List of qualified teams
The 14 teams that qualify for the final tournament
Group A group b
2 India (co-host)
4 South Africa
5 New Zealand
7 Sri Lanka (co-host)
8 West Indies
10 Bangladesh (co-host)
Fireworks at the opening ceremony
Pakistan loses its status as host In April 2009, the International Criminal Court announced that Pakistan had lost its right to co-host the 2011 World Cup due to concerns about the “uncertain security situation” in the country, particularly in the wake of the 2009 attack on Sri Lanka’s national cricket team in Lahore. PCB lose $10.5 million. This figure only took into account the $750,000 per match fee guaranteed by the ICC. The overall loss for PCBs and the Pakistani economy was expected to be much greater.
On April 9, 2009, PCB Chairman Ijaz Butt revealed that a legal notice had been issued opposing the ICC’s decision. However, the ICC claimed that the PCB was still a co-host and that they only relocated matches from Pakistan. Pakistan proposed that South Asia host the 2015 World Cup and Australia and New Zealand host the 2011 event, but this option was not well received by their hosts and was not implemented.
On 11 April 2005, the PCB Chairman, Shahryar Khan, announced an agreement on the allocation of the games, under which India would host the final, Pakistan and Sri Lanka would host the semi-finals, and Bangladesh would host the opening ceremony. After being stripped of its co-host status, Pakistan proposed to host its assigned games in the United Arab Emirates as a neutral venue. They have played matches in Abu Dhabi, Dubai and Sharjah in the previous months. [ need source ] On 28 April 2009, the ICC announced that matches that were scheduled to be played in Pakistan would be reallocated. As a result, India hosted 29 matches in eight stadiums, including the final and semi-finals; Sri Lanka hosted 12 matches in three stadiums, including a semi-final match. Bangladesh hosted 8 matches in two stadiums, as well as the opening ceremony on February 17, 2011.
On June 1, 2010, the first tranche of tickets went on sale after a meeting of the Championship’s Central Organizing Committee in Mumbai. In January 2011, the ICC declared the Eden Gardens stadium in Kolkata, India unfit and unlikely to be completed by February 27, when it was due to host a match between India and England. The match was moved to Bangalore.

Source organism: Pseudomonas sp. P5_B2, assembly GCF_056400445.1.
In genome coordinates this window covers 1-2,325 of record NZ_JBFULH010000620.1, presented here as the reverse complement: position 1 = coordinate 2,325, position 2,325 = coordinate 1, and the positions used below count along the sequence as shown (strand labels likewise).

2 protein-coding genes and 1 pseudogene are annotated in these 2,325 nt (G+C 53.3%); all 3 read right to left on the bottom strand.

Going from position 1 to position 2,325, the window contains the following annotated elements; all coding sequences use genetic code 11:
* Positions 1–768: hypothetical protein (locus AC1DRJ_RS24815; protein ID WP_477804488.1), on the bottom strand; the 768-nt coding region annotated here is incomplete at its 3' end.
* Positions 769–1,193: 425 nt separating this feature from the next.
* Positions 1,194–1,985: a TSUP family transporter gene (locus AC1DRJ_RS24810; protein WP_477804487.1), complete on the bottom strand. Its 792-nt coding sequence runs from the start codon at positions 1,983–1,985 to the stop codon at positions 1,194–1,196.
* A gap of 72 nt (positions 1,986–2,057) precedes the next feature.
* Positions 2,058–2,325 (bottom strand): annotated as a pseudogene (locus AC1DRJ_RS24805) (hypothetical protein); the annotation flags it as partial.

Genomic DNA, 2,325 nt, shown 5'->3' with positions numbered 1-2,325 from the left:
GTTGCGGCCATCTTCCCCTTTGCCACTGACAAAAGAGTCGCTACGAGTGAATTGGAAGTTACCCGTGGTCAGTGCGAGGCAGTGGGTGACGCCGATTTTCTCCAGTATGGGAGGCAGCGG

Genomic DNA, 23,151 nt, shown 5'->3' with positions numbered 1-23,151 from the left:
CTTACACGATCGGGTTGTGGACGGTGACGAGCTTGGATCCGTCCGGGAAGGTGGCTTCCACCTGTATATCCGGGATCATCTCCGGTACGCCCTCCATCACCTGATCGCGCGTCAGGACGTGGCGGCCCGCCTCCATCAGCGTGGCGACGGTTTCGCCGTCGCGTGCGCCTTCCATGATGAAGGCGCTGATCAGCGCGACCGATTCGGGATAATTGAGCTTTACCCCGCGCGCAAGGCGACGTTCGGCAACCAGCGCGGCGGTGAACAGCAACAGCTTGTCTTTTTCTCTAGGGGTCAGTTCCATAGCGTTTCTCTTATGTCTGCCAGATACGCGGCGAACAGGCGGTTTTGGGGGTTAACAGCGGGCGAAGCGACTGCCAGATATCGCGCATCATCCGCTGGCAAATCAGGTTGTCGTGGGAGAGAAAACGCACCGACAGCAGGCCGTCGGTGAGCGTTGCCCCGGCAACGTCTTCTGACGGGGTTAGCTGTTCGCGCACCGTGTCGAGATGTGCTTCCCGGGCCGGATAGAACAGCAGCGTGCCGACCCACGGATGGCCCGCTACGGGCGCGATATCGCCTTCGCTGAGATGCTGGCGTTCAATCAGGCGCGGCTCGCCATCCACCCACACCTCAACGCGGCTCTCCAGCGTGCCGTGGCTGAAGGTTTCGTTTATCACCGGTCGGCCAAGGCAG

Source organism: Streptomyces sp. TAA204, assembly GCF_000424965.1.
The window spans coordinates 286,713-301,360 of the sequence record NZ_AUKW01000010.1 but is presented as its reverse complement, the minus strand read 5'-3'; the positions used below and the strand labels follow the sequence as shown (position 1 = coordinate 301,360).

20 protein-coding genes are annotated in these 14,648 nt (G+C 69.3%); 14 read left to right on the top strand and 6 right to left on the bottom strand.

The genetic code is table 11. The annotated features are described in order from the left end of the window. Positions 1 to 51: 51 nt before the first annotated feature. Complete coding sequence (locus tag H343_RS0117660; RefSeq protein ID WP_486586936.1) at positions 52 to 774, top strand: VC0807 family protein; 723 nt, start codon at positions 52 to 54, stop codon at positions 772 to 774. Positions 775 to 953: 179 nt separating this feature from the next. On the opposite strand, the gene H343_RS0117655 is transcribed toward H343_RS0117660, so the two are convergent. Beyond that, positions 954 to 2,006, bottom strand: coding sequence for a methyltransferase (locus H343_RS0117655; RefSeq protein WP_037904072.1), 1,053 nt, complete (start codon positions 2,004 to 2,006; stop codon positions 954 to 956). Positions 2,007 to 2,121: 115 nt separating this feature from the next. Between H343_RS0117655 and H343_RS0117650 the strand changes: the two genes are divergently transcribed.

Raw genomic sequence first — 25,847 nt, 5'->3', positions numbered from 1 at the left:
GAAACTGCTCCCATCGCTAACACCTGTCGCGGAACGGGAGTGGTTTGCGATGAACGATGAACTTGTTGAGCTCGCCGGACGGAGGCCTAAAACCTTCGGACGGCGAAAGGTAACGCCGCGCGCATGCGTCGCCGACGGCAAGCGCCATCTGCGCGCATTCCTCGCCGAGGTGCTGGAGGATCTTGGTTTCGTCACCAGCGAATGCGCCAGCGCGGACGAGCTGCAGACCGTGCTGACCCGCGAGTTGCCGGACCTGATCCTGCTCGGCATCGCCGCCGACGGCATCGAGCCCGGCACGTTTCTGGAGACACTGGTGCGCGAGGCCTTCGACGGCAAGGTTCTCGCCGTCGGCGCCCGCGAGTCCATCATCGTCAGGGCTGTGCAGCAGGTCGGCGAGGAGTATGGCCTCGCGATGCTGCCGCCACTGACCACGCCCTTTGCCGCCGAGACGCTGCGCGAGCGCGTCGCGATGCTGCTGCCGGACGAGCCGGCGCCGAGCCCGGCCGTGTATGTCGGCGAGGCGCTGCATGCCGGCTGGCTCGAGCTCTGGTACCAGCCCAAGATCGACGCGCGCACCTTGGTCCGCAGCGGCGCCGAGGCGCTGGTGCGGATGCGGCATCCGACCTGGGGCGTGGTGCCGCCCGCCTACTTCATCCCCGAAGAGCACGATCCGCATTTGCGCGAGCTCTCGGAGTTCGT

Media and promotion
The ICC sold the broadcast rights for the 2011 event to ESPN Star Sports and Star Cricket for about US$2 billion. For the first time, the tournament was broadcast in high-definition format and was to be covered by at least 27 cameras using the latest technology. It was also planned to be rolled out across platforms such as 3G online and mobile. This was the first time that an International Criminal Court (ICC) event had the Umpire Resolution Review System (UDRS).
The final was watched live by 135 million people in India, as recorded by rating agencies TAM and aMap, including 67.6 million viewers of Indian cable and satellite. The final was watched by 13.6% of Indian TV-equipped households on average, with a peak of 21.44% at the end of the game, thus hitting the semi-final between India and Pakistan, which has an estimated 11.74% TV rating in India for the entire match. The event was televised in 200 countries with over 2.2 billion viewers, the highest of any edition of the Cricket World Cup.
The official event ambassador was Sachin Tendulkar.
The official song for the 2011 Cricket World Cup has three versions, in Bengali, Hindi, and Sinhala, corresponding to the three host countries. “De Ghuma Ke” (Swing It Hard) is the Hindi version, composed by the Shankar-Ehsan-Loy trio. It uses a combination of Indian rhythms along with elements of rock and hip-hop. The Sinhalese version, “Sinha Udaane”, was modified by Sri Lankan R&B and hip-hop artist Ranidu Linkage and composed by poet Sheehan Galahitawa. Lancaj performed “Sinha Udan”.